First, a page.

Japan has an almost-endless list of spectacular tourist attractions.
From ancient ruins to cutting edge modernity, from Mount Fuji to the Tokyo Skytree – there is something for the city lover and the free spirit.
But for some tourists, the main attraction are temples filled with mummified monks who embarked on a gruelling spiritual and physical journey to achieve Nirvana.
As reported by News.com.au, there are 16 Sokushinbutsu monks that can be viewed by travellers in historic temples scattered around northern Japan.
These monks followed Shugendo, which is an ancient form of Buddhism. They tried to copy a ninth-century monk named Kukai, who entered into a state of "suspended animation" when he died.
His followers claim that he will emerge 5 million years after he was buried, having cheated death.
To achieve their final state, of being mummified and worshipped, the followers would have to be prepared to give up nearly every pleasure on earth.
Their journey begins with a three-year diet of nothing but nuts and seeds, whilst simultaneously exercising to strip them of their body fat.
As reported in Atlas Obscura: “They then ate only bark and roots for another three years and began drinking a poisonous tea made from the sap of the urushi tree, normally used to lacquer bowls (its bark contains the same toxic compound that makes poison ivy so poisonous).
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“This caused vomiting and a rapid loss of bodily fluids, and – most importantly – it killed off any maggots and parasites that might cause the body to decay after death.”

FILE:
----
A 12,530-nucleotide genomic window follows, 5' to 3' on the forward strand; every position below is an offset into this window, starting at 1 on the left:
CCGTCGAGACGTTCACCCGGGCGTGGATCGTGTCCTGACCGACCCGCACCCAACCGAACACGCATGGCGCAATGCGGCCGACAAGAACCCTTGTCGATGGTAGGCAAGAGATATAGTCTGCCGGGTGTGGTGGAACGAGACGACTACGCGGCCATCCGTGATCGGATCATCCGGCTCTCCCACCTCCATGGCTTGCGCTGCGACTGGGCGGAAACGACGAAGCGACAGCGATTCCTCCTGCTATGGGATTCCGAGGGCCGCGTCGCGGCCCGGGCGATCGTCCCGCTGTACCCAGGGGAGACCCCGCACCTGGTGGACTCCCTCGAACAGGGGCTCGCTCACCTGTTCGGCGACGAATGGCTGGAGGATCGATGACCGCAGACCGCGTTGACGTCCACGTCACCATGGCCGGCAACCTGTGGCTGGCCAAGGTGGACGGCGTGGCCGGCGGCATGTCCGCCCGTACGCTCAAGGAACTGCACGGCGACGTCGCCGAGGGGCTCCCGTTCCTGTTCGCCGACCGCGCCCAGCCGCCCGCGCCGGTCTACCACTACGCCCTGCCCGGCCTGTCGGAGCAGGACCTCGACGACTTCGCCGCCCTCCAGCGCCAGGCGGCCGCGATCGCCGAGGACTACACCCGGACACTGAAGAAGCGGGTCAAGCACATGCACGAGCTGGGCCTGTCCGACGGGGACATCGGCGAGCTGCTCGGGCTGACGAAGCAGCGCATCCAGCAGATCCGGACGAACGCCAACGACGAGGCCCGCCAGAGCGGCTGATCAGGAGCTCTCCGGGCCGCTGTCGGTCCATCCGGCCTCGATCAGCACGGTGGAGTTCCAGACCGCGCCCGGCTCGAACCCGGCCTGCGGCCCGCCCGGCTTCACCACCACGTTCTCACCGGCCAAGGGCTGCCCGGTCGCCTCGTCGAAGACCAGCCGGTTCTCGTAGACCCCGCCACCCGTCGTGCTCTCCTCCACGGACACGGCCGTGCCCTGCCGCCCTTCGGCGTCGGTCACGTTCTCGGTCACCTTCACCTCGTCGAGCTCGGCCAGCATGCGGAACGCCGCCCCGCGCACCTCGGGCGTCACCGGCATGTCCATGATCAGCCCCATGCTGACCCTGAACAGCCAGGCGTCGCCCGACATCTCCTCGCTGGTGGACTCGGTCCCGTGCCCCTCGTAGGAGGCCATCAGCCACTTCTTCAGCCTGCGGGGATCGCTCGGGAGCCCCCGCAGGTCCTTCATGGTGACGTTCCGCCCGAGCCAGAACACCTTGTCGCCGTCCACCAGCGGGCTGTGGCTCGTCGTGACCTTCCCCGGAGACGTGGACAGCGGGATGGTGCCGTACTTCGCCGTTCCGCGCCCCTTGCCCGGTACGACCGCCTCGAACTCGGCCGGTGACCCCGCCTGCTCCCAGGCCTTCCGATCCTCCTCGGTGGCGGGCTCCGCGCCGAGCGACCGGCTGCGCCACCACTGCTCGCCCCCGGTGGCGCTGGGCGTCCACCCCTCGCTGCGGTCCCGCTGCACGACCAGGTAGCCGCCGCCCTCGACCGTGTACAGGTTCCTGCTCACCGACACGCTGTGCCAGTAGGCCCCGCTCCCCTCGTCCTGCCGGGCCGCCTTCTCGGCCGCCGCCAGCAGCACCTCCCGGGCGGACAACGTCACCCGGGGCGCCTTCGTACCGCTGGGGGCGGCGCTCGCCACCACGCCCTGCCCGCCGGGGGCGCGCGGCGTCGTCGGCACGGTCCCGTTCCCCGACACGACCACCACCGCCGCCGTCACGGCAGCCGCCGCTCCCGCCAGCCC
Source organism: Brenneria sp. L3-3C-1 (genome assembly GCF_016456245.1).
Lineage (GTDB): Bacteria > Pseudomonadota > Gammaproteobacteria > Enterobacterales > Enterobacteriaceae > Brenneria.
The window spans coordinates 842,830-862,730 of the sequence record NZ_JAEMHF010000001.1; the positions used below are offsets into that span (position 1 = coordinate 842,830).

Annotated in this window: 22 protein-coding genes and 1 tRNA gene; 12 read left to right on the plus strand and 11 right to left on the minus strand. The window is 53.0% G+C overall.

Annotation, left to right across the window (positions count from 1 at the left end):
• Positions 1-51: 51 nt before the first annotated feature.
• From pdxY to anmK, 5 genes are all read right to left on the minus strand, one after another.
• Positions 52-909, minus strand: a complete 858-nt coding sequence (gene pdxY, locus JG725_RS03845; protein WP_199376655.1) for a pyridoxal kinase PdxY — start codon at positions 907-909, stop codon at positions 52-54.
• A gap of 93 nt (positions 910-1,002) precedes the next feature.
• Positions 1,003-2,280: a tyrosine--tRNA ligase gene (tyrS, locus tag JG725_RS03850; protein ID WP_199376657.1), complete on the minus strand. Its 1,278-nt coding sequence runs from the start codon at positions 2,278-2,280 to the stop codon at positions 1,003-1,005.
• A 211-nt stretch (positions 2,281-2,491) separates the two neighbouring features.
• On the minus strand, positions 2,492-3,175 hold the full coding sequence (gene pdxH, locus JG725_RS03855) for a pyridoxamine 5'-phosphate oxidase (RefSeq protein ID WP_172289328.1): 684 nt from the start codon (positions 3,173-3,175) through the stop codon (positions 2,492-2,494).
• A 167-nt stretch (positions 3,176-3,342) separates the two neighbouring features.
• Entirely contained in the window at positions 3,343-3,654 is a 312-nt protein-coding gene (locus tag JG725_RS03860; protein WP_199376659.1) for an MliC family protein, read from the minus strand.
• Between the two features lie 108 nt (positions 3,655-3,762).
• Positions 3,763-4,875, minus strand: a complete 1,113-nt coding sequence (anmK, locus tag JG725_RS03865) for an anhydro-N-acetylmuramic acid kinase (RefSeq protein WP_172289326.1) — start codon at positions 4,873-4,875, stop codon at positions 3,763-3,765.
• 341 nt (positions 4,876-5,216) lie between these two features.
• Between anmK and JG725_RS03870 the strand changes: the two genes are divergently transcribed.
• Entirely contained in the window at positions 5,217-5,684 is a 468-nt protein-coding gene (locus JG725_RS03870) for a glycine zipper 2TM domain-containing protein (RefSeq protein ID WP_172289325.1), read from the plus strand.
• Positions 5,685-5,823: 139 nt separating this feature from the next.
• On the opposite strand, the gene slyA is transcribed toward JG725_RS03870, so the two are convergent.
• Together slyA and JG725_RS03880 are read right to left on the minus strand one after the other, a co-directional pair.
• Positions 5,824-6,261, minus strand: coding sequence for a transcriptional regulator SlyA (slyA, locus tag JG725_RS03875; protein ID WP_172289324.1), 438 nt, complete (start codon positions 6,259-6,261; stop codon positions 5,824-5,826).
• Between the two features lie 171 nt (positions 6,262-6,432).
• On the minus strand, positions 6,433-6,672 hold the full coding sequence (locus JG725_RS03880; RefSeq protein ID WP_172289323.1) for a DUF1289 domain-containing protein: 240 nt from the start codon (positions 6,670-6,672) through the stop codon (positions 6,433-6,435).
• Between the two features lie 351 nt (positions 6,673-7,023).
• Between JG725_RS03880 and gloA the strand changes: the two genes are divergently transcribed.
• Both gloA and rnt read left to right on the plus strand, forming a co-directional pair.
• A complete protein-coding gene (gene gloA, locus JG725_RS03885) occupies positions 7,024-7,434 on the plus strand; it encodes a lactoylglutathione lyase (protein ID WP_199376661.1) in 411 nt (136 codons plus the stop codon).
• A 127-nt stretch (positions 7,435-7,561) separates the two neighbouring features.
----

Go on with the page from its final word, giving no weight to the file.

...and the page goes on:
After their three-year diet they could move into the second phase – but for some it took much, much longer.
One monk is said to have spent 20-years eating nothing but bark in a bid to ready himself.
After that, they cut out all food and drink. They survive only on a tiny amount of salinized water, and spend 100 days meditating whilst waiting to die.
When the time neared, their followers would lower them into a pit three metres deep and bury them alive.
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Meanwhile, the dying monk would stay perfectly still, and meditate on his back, as he was covered in charcoal.
He would be put into a pine box in a hole three metres deep, with nothing but a thin bamboo air tube.
He had a bell to ring to let his disciples know he was alive.
When the ringing stopped, the tube was removed and the tomb sealed.
If they had carried the ritual successfully, when their tombs were finally opened again their bodies would have been mummified.
They were pulled from their graves and made into statues of Buddha, with their corpses on display to this day.
But for some, their bodies had rotten away and decomposed.
After all their time dedicated to their journey, it ended with them resealed in their coffins. They were not worshipped.
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